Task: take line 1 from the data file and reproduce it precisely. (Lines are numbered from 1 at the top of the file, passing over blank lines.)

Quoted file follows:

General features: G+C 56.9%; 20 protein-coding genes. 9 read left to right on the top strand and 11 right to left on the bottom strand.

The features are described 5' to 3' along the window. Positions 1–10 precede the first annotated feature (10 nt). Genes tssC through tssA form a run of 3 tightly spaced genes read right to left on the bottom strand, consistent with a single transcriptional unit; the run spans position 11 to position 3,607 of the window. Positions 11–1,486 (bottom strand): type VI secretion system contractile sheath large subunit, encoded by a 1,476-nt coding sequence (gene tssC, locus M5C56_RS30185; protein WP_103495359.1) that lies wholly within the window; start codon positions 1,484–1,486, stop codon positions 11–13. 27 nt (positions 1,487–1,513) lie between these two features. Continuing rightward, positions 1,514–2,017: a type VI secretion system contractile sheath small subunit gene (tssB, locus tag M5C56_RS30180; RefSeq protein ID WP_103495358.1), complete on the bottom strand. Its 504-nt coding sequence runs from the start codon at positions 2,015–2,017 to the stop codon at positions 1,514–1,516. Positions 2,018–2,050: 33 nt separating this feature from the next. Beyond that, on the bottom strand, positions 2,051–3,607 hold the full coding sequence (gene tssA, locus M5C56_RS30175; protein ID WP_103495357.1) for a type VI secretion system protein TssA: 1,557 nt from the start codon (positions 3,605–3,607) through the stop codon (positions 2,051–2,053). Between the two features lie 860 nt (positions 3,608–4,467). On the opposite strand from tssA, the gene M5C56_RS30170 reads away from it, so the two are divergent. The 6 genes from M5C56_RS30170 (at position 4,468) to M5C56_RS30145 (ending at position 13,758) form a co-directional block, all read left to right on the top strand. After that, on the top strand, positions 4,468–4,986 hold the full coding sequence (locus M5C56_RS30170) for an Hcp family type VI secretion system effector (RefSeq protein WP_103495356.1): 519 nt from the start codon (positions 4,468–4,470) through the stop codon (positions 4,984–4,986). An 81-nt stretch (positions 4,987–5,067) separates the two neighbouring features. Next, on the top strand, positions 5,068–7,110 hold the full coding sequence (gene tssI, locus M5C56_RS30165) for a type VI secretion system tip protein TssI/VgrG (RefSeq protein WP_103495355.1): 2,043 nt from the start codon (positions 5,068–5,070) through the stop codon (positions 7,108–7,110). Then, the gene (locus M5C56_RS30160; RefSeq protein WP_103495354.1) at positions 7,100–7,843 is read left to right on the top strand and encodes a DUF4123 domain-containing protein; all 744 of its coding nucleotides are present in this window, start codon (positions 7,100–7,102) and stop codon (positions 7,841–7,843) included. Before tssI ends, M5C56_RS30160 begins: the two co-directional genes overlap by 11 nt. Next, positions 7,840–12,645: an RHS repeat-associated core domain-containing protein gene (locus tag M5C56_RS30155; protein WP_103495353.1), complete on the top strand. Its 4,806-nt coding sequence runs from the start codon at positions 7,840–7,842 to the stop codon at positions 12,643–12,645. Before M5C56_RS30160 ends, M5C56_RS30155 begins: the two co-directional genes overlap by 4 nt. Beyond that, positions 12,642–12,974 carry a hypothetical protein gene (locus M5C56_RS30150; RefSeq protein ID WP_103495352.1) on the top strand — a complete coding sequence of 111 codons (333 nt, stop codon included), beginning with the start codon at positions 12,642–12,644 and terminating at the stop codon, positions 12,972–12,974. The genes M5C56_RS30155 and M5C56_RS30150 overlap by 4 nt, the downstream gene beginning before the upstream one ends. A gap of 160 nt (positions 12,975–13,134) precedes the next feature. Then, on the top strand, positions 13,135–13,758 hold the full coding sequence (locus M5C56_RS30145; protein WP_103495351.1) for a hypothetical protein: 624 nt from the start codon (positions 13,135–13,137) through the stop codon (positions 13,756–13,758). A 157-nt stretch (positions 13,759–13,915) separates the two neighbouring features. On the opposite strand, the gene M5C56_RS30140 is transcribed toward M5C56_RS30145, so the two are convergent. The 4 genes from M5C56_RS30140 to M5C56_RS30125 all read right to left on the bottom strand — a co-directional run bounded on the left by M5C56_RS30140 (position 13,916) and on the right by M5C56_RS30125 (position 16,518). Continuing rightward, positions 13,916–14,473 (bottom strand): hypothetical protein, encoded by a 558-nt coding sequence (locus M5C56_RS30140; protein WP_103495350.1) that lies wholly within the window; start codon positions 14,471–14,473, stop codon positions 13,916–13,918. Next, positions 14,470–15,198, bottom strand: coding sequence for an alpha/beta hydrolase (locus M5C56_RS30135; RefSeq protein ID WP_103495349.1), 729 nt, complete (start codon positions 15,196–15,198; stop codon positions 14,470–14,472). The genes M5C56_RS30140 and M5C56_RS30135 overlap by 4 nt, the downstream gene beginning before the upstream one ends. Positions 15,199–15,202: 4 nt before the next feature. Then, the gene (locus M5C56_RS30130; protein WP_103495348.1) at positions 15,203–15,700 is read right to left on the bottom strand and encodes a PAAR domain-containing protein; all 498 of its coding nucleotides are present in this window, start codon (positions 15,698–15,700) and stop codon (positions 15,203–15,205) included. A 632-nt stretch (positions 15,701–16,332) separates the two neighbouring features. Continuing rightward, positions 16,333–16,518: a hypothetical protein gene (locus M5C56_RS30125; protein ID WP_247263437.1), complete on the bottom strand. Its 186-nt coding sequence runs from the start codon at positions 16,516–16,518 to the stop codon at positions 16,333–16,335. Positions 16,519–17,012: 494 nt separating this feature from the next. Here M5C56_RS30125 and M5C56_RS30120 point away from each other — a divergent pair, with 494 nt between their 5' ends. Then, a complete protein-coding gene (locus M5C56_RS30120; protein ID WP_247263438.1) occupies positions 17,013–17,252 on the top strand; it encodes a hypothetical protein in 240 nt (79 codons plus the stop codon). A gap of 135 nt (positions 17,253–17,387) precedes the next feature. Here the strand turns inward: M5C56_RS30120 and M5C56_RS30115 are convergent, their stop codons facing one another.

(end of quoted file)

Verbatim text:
General features: G+C 56.9%; 20 protein-coding genes. 9 read left to right on the top strand and 11 right to left on the bottom strand.